KPAX teamed with the Hellgate High School journalism class for a story about students reported by students as part of National News Literacy Week .
As college choices are made, what do you do when your hometown is home to a university? That's the question they posed to their peers.
As the University of Montana struggles with enrollment, across the state, Montana State University enjoys record numbers of students in the classroom. And as hundreds of Missoula high school students get ready to make their college decision, they wonder if their hometown college is good enough.
While Hellgate senior Maia Decker’s high school life is very busy with orchestra and her studies, her college plans are still up in the air. She’s been wait-listed at an Ivy League school, and is eager to leave her hometown for college.
“While it may make sense to stay in your hometown for, say, in-state tuition, or maybe you do genuinely just really love the university that your hometown has, there is this fact that you’re never gonna, you know, perhaps experience what a lot of people get from college which is being able to leave your hometown and find out things about yourself that you wouldn’t be able to find out if you were staying here,” Decker said.
Junior Zara Morris, who hasn’t decided on a college yet, agrees with Maia. “A lot of it comes from, like, the idea that the schools in-state aren’t as good as, say, a school in California or on the east coast.”
UM President Seth Bodnar on the other hand, disagrees with that perception, arguing that UM provides a top-notch education, regardless of where students grow up.
“You can have an experience just like being out of town right here in Missoula," Bodnar said. "In fact, the head of our alumni association has had three kids come through here and he says ‘You know, I’ll go months sometimes without seeing them.”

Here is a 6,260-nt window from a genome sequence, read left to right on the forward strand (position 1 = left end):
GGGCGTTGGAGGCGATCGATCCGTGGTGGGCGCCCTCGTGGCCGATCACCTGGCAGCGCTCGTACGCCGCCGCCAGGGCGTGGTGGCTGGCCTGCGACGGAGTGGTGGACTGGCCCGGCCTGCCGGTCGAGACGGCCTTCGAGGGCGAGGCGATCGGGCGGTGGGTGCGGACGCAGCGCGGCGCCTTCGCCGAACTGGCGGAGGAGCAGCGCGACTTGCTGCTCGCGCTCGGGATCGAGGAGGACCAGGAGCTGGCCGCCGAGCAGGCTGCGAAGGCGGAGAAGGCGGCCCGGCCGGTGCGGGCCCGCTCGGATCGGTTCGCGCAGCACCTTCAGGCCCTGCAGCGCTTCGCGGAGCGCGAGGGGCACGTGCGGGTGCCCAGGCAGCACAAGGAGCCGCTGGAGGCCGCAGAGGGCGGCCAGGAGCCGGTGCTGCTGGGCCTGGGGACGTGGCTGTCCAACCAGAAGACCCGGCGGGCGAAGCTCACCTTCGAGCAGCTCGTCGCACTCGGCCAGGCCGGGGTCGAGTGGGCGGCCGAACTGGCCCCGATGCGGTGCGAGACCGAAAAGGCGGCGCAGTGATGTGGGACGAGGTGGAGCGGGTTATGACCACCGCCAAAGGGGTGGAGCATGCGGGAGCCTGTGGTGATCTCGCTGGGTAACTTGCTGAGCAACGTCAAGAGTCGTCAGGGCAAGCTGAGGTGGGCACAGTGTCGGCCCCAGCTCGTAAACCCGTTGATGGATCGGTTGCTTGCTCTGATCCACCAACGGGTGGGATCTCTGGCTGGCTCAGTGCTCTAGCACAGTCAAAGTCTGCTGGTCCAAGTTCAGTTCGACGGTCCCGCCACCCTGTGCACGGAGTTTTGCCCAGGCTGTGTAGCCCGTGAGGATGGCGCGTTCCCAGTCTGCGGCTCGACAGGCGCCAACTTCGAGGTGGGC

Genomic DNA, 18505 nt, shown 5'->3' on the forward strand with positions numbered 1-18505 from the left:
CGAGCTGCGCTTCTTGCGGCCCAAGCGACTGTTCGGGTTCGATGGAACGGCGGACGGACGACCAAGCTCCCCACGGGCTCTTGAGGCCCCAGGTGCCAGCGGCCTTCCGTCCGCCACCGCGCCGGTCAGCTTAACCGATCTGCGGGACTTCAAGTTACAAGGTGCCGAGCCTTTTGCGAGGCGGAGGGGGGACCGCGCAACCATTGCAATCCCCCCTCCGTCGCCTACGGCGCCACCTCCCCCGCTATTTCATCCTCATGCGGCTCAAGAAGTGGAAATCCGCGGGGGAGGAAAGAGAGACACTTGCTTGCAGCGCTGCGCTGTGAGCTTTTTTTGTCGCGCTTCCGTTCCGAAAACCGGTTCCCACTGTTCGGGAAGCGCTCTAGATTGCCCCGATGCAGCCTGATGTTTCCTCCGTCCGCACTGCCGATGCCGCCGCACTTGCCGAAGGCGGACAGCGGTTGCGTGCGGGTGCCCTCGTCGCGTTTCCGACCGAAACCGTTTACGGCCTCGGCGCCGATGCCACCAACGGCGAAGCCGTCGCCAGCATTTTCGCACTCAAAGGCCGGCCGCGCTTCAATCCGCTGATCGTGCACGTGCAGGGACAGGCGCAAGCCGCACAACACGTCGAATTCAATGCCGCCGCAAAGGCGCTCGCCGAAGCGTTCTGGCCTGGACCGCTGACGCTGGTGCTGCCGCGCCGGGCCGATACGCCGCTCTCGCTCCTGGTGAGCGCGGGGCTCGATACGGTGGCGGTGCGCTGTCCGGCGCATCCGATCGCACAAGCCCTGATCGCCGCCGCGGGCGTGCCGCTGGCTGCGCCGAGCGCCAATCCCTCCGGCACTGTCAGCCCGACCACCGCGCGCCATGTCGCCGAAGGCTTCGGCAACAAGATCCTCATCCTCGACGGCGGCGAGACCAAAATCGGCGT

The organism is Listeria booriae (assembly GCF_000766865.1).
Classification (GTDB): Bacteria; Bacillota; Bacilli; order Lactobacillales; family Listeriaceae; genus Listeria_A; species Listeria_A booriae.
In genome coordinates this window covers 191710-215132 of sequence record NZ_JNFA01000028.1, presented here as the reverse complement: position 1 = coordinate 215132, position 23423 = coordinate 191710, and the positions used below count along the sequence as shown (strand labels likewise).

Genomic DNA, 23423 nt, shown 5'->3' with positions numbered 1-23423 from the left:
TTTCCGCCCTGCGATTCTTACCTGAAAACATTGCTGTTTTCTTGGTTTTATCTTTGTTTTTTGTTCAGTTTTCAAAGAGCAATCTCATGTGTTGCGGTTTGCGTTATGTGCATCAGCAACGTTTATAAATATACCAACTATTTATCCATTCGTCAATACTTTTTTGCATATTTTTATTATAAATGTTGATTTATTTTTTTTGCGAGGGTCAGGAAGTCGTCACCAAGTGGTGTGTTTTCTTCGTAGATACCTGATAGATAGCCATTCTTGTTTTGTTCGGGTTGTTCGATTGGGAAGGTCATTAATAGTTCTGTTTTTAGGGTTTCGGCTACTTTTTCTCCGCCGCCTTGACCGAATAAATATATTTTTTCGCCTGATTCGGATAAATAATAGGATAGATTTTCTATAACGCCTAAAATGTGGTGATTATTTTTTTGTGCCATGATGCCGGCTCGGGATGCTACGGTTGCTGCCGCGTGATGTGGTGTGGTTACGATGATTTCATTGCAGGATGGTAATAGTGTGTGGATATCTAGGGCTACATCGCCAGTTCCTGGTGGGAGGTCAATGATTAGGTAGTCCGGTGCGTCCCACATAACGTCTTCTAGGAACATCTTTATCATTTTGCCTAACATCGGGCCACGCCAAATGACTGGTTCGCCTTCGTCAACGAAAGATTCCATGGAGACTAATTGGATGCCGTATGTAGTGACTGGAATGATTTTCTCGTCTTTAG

President Bodnar acknowledges that some students don’t recognize how great the University of Montana is due to its close proximity to Hellgate High School, just a few blocks away.
“Sometimes it's easy to overlook the incredible, world class university that’s less than a mile from where you went to high school, and you think ‘I wanna go out,’ but this is a great deal for Montana residents.”
“It's this idea that, you know, if you go to UM you’re not really changing that much about your life, especially, you know, say you’re someone like me who’s grown up in Missoula their entire life," commented Decker.
Junior Aidan Serviss feels that although attending an out of state college sounds exciting, it can be scary for many students leaving their hometown.
“Most people I talk to, they say that they really want to get out of Missoula for college, and that’s fair, but going away from a place that you’ve potentially been for all 18 years of your life... that’s a big jump.”
Pressure regarding student's college decisions will start ramping up as we begin second semester this week, with graduation just five months away.
Reporting by the Hellgate Lance Newspaper